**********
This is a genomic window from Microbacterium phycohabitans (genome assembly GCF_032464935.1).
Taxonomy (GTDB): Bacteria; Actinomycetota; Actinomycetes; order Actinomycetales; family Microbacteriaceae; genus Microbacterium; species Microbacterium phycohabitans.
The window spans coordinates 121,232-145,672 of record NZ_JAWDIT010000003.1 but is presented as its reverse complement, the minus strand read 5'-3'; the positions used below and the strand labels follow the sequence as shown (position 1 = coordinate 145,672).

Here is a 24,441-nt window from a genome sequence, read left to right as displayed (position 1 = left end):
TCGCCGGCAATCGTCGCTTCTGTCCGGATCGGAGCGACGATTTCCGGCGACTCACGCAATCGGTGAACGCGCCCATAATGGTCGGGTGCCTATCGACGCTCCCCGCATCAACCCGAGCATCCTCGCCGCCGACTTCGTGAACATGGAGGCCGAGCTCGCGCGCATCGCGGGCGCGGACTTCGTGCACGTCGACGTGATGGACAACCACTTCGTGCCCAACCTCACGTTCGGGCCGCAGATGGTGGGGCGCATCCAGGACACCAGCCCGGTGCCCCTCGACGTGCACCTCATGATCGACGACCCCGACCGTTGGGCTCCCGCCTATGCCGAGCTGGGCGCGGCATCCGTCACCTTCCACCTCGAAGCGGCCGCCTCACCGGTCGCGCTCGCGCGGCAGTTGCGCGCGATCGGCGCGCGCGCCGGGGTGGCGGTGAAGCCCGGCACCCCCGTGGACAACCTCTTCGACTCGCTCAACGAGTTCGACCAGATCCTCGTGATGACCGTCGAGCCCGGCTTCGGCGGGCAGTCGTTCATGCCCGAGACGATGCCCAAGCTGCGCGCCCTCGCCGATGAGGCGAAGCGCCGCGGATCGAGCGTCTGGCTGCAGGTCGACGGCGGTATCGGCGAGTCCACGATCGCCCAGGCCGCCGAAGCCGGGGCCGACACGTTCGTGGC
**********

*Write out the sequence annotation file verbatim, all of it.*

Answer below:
This is a genomic window from Microbacterium phycohabitans (genome assembly GCF_032464935.1).
Taxonomy (GTDB): Bacteria; Actinomycetota; Actinomycetes; order Actinomycetales; family Microbacteriaceae; genus Microbacterium; species Microbacterium phycohabitans.
The window spans coordinates 121,232-145,672 of record NZ_JAWDIT010000003.1 but is presented as its reverse complement, the minus strand read 5'-3'; the positions used below and the strand labels follow the sequence as shown (position 1 = coordinate 145,672).

Here is a 24,441-nt window from a genome sequence, read left to right as displayed (position 1 = left end):
TCGCCGGCAATCGTCGCTTCTGTCCGGATCGGAGCGACGATTTCCGGCGACTCACGCAATCGGTGAACGCGCCCATAATGGTCGGGTGCCTATCGACGCTCCCCGCATCAACCCGAGCATCCTCGCCGCCGACTTCGTGAACATGGAGGCCGAGCTCGCGCGCATCGCGGGCGCGGACTTCGTGCACGTCGACGTGATGGACAACCACTTCGTGCCCAACCTCACGTTCGGGCCGCAGATGGTGGGGCGCATCCAGGACACCAGCCCGGTGCCCCTCGACGTGCACCTCATGATCGACGACCCCGACCGTTGGGCTCCCGCCTATGCCGAGCTGGGCGCGGCATCCGTCACCTTCCACCTCGAAGCGGCCGCCTCACCGGTCGCGCTCGCGCGGCAGTTGCGCGCGATCGGCGCGCGCGCCGGGGTGGCGGTGAAGCCCGGCACCCCCGTGGACAACCTCTTCGACTCGCTCAACGAGTTCGACCAGATCCTCGTGATGACCGTCGAGCCCGGCTTCGGCGGGCAGTCGTTCATGCCCGAGACGATGCCCAAGCTGCGCGCCCTCGCCGATGAGGCGAAGCGCCGCGGATCGAGCGTCTGGCTGCAGGTCGACGGCGGTATCGGCGAGTCCACGATCGCCCAGGCCGCCGAAGCCGGGGCCGACACGTTCGTGGC